Is the World Bank lending too much to China?

The Trump administration is demanding the World Bank allocate less capital toward Chinese projects:

“The bottom line here is right now we’ve got too high a percentage of the World Bank’s balance sheet that’s going to countries and to projects that already have ample borrowing capacity,” a senior Treasury official told Reuters, which noted that China is the IBRD’s biggest recipient of development loans, totaling $2.4 billion.

As I understand it, the World Bank makes money on these loans and there is a cross-subsidy of other Bank activities, most of all aid.  A World Bank that stopped such loans would be poorer and less skilled, and over time could devolve into one of the poorer, less effective poverty-fighting parts of the United Nations, without much of a political power base at that.

Yet China has several trillion dollars worth of reserves.  They seem to like, and be willing to pay for, World Bank infrastructure expertise when bundled with the loans.  Given the overall Chinese record in this area, it is hard to argue they don’t know how to build up an infrastructure.  So why do they borrow then?  I think of the Chinese leadership as like a university president who doesn’t want to spend down the endowment to boost immediate consumption.

It is bad if/when the current equilibrium goes away.  Yet it also is unlikely that the United States will continue to underwrite the building up of its major geopolitical rival.  We (in essence) guarantee some loans to them so they in turn can make loans to us, also guaranteed by us.  That’s a lot of guaranteeing.  In return we receive an out-sized role running and staffing the World Bank, which you can think of as a “soft power” endowment of sorts.  In return the Chinese can hold onto a larger foreign currency endowment and receive some expertise.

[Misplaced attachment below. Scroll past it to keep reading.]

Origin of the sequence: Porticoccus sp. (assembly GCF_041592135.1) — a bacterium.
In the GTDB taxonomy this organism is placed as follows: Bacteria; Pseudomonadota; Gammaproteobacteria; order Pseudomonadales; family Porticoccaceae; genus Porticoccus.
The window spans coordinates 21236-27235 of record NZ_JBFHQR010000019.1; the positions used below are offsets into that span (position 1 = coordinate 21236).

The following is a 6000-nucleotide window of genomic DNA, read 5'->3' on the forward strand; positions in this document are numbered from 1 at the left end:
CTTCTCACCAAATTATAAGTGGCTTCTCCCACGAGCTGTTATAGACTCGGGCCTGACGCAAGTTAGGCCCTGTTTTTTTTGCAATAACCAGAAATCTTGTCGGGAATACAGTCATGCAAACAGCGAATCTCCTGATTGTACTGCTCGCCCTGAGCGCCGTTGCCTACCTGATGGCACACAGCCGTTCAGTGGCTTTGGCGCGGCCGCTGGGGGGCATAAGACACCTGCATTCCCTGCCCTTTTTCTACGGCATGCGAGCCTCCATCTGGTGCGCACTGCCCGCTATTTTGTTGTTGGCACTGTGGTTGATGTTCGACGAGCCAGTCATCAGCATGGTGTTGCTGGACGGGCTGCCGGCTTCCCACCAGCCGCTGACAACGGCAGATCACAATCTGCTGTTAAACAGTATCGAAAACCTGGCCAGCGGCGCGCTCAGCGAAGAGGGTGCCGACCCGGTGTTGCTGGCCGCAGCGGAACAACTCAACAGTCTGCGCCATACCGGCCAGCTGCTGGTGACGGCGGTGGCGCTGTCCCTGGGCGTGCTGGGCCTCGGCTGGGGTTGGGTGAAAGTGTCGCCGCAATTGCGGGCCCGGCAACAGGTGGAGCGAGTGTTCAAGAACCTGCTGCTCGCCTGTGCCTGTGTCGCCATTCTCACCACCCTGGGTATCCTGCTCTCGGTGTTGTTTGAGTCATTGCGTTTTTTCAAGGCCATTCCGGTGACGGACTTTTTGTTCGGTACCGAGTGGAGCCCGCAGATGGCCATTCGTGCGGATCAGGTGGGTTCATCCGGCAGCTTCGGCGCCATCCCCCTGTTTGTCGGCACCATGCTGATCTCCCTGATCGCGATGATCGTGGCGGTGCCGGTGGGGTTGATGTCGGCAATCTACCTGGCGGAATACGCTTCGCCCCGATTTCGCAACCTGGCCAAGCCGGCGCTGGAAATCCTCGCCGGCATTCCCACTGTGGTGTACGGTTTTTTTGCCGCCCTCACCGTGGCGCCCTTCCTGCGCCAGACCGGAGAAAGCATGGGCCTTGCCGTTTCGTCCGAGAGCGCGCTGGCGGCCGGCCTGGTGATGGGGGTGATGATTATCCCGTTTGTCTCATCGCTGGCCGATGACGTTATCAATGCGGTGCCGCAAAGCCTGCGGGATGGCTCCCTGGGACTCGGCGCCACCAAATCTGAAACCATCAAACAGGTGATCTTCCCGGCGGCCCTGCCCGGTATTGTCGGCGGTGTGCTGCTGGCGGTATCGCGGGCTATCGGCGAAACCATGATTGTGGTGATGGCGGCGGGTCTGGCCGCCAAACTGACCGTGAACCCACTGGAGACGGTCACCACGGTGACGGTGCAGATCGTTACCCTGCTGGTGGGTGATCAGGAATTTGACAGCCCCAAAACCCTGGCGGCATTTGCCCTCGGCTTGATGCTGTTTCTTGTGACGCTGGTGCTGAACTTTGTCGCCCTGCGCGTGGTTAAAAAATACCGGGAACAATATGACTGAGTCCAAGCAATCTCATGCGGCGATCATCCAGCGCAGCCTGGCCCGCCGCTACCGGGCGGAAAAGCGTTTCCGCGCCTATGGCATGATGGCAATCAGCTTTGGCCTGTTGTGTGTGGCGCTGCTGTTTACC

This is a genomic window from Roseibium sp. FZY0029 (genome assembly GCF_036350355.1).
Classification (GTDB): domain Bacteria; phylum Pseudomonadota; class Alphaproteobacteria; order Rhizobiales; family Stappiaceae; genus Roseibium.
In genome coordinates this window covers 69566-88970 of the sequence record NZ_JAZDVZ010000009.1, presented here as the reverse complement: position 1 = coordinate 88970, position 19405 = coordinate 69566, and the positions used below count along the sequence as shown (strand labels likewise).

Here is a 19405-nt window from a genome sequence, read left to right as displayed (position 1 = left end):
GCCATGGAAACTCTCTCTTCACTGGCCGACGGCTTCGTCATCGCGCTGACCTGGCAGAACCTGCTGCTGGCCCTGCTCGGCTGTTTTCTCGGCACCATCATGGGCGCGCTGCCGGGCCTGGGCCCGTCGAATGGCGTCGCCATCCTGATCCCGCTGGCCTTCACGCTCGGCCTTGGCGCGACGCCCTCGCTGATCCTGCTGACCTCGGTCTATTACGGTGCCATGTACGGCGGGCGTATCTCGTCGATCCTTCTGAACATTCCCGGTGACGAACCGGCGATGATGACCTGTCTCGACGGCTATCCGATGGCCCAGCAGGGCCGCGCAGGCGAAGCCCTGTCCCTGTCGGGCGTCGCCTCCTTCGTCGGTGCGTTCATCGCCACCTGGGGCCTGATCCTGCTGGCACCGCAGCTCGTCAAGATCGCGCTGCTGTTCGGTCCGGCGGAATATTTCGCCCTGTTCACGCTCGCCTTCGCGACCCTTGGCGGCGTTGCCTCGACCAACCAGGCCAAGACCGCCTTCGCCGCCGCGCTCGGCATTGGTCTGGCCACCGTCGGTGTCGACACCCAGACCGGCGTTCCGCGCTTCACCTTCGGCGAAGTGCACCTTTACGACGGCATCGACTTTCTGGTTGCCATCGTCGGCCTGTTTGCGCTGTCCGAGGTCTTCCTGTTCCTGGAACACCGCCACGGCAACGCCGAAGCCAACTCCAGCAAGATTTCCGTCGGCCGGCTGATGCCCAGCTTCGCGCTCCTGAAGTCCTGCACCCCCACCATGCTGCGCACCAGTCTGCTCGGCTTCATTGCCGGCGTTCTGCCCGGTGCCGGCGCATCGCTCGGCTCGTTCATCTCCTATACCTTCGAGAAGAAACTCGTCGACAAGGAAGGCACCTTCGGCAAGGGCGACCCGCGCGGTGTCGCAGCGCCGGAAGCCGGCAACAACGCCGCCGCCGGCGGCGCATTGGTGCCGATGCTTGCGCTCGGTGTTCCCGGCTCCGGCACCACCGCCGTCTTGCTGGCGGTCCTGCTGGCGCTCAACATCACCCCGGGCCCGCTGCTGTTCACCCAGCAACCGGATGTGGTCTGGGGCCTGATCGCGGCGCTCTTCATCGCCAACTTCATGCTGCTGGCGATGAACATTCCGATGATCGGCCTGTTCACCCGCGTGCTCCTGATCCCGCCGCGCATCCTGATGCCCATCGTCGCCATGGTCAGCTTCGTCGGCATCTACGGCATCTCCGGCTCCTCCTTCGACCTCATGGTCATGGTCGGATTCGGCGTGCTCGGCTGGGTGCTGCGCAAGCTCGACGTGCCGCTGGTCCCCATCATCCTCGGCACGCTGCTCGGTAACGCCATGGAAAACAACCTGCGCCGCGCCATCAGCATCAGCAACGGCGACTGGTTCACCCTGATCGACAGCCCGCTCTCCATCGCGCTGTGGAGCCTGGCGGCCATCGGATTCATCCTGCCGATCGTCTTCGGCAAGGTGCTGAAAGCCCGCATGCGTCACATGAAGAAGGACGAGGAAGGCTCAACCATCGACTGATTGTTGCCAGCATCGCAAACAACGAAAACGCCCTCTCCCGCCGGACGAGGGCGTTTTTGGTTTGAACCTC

That American lead WB role is worth less over time as multilateral capital flows continue to decline relative to private sector flows, and as more emerging economies require less aid.  Furthermore China has set up its own development bank for Asia, namely the AIIB.  More generally, we seem less interested in helping the Chinese maintain the size of their endowment, and perhaps they are not so favorably inclined toward our soft power endowment either.  On top of that, receiving the infrastructure expertise continues to decline in value for the Chinese, as they develop more and more of their own expertise.  At this point, they should be telling us how to build infrastructure.

And so the arrangement is likely to unravel.  I don’t approve of Trump pulling the plug on this one, but more realistically that was the underlying trend in any case.

The biggest losers probably are the aid-receiving poorest African countries who currently free-ride upon the Bank’s indirectly American-guaranteed, China-funded staffing, higher expertise, and higher prestige.

China and America probably lose too, as each country will find it harder to maintain its chosen kind of endowment.  And the pretense of cooperation will fade, which has good and bad effects but mostly bad.


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